10 Things You Should Know About Raiding…That Your GM Shouldn’t Have to Tell You

1. Downing Sapphiron twice and Kel’Thuzad once does not equate to being ready for Malygos, it just means you have a key.

2. Only nubbies who did not raid before Wrath (or the last pre-Wrath patch) expect to come into a new raid and one-shot every boss.

3. The fact that there is an achievement listed for completing an activity in an instance means that it is possible, not that it is probable.

4. Only 10 people can attend a 10-man raid; if your guild has more than 10 80s, someone has to sit out. It’s called Mathematics. Don’t be that guy who throws a tantrum and gquits the first time you are asked to sit.

5. Lots of folks fall in love with their alts; that does not mean that as soon as they hit 80 they are your new main and can take your raid spot if they don’t fill the same role and have the same level of gear as your existing raid member.

6. Your raid members are not mind readers. If you change a strategy or positioning, the time to tell them is before the pull, not after the wipe.

7. Time is money, friend. If your raid starts at 7:00, with invites at 6:30, at 7:00 you should be inside, with repaired gear + consumables + reagents, on Vent/Team Speak, and ready for the first pull, not standing in Dalaran asking the warlock to summon you.

8. The best time and place for discussing your team’s loot rules is on your guild forums, prior to the start of a new instance. The best time and place to do this if you are looking for a raid kick is on Vent, mid-raid, after losing a roll.

9. You are not the sole cause for your raid’s success. It’s a team effort. Be humble and be appreciative of others’ contributions, or be prepared to be left out. Save the self-lauding for your blog.

10. Your guildies and teammates are playing in order to have fun. Period. It is not their job. They are not being paid by you or anyone else. They do not owe your alt runthroughs of instances. They do not owe you a raid spot. They do not owe you enchanting mats for your shiny new weapon. If they volunteer up any of these things, be grateful, and return the kindness however you can. It’s not just all about you.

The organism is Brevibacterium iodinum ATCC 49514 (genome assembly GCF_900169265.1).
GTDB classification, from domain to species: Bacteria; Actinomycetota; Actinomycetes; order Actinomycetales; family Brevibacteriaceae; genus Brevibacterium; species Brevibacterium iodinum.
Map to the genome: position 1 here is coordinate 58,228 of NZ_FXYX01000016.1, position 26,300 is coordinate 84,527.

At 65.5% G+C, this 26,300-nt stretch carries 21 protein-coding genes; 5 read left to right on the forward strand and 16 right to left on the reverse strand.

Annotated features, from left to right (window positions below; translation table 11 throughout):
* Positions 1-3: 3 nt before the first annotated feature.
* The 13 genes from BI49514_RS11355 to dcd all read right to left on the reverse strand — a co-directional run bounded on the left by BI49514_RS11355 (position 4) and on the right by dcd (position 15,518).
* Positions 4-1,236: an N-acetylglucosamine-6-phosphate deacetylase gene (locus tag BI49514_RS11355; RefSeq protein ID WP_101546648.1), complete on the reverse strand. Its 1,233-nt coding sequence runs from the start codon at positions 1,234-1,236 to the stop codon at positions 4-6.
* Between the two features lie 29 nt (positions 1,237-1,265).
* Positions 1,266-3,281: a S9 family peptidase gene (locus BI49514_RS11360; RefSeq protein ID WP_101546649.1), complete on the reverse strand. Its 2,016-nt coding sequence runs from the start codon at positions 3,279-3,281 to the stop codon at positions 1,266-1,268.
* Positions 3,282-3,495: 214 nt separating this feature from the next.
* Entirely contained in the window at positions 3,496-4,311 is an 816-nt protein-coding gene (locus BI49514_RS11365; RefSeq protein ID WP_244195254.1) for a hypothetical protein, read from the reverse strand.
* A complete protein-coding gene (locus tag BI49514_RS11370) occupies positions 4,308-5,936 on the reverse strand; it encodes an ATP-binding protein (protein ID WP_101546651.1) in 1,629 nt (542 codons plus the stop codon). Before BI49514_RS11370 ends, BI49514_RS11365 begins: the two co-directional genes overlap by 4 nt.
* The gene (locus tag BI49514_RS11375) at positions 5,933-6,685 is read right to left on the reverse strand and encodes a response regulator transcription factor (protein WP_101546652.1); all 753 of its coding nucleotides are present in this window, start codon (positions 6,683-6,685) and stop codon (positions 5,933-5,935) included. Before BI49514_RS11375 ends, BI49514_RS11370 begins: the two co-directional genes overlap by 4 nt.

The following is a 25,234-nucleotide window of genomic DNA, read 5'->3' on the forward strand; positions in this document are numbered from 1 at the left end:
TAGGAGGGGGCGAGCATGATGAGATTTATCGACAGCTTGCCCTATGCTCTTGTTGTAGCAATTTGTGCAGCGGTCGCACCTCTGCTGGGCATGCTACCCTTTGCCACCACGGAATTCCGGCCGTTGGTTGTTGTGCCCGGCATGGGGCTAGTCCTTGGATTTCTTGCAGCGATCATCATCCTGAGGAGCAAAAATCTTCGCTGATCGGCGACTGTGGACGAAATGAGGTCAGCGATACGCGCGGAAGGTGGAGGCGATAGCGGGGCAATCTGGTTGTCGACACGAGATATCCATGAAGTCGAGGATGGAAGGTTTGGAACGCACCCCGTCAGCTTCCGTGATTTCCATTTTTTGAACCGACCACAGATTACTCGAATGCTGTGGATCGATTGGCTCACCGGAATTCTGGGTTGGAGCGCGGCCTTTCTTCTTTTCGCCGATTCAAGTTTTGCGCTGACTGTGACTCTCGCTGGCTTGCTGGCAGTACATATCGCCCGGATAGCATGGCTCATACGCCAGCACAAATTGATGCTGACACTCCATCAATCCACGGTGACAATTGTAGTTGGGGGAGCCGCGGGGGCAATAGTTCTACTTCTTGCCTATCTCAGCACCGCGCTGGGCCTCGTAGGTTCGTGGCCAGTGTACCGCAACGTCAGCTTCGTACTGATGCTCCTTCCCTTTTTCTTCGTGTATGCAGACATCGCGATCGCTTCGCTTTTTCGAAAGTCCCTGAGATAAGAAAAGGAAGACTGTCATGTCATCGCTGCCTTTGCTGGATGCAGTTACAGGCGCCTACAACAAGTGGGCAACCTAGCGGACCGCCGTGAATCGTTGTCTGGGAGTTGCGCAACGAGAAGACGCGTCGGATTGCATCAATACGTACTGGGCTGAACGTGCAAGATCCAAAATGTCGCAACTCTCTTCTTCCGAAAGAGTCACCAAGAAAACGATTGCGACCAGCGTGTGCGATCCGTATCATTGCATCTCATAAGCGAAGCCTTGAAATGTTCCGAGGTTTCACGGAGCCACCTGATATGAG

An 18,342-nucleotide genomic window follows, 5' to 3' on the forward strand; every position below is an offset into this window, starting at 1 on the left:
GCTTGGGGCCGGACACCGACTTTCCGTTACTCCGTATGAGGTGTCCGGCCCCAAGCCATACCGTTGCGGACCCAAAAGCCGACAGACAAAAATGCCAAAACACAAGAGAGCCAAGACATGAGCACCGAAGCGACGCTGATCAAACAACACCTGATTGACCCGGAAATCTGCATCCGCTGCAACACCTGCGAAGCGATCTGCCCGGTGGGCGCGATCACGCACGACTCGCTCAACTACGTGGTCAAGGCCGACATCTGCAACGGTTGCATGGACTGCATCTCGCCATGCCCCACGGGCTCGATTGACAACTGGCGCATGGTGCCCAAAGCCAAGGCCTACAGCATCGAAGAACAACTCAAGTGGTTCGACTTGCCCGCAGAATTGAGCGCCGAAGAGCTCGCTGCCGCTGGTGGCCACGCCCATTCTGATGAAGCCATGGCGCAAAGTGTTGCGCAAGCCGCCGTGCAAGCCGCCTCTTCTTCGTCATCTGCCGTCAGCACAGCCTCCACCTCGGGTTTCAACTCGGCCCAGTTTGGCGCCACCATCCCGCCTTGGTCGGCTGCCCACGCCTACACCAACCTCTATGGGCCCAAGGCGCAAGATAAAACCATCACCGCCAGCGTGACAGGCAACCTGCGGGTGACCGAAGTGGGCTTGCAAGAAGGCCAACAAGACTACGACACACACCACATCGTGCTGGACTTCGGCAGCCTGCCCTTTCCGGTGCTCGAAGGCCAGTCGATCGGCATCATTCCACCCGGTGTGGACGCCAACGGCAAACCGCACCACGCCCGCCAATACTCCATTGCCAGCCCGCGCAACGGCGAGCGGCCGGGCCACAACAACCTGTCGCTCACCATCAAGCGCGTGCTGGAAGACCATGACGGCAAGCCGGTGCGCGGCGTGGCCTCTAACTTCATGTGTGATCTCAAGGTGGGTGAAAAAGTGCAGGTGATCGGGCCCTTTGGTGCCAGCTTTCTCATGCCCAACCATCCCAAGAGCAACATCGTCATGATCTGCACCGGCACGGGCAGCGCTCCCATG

3 thoughts on “10 Things You Should Know About Raiding…That Your GM Shouldn’t Have to Tell You”

  1. /applaud
    I wrote a little guidea while ago about how to be agood raider. It was almost twice as long as this post and not nearly as concise or emphatic. 😀
    These sorts of things feel like something that we shouldn’t have to say – but still end up having to. Why, I’ll never know.

  2. From a GM’s perspective, you bring up excellent points. In my real life, I must meet new people constantly, be the leader and revisit the norms consistently, and cannot hold the expectation that people should “just know.” They don’t. But being newer to the World, one thing, call it obstacle or opportunity, is that many guilds simply want to play with their long-time comrades, and there isn’t a lot of room for new players, unless they are so extremely gifted and well-qualified. Anything less than perfection is put on the 11th man list. And that is perfectly reasonable: we all love to be with those we know, those who “get us.” Perhaps that is what it takes to find a really good fit. I wish guildmasters would consider those who haven’t been playing as long but who are intelligent, who do try, who are on time, polite, and don’t throw hissy fits. If that is all it took we’d all be able to enjoy end-game content. But also, (and I realize I may be shooting myself in the foot here), I understand loyalties to those who are part of the inner-circle. That is a wonderful feeling when you’re in it. I may not be part of that circle, as I was hoping, but perhaps that is not my gaming “destiny.” 🙂 The quick answer is to look for another guild, but that seems reactionary and not what I want. So, no grousing, no complaining: it is a team effort, and if the team has their groove or their rhythm perfected, well, then /shrug I guess. Go off and kill some critters so ‘ya at least get the armadillo pet. 🙂

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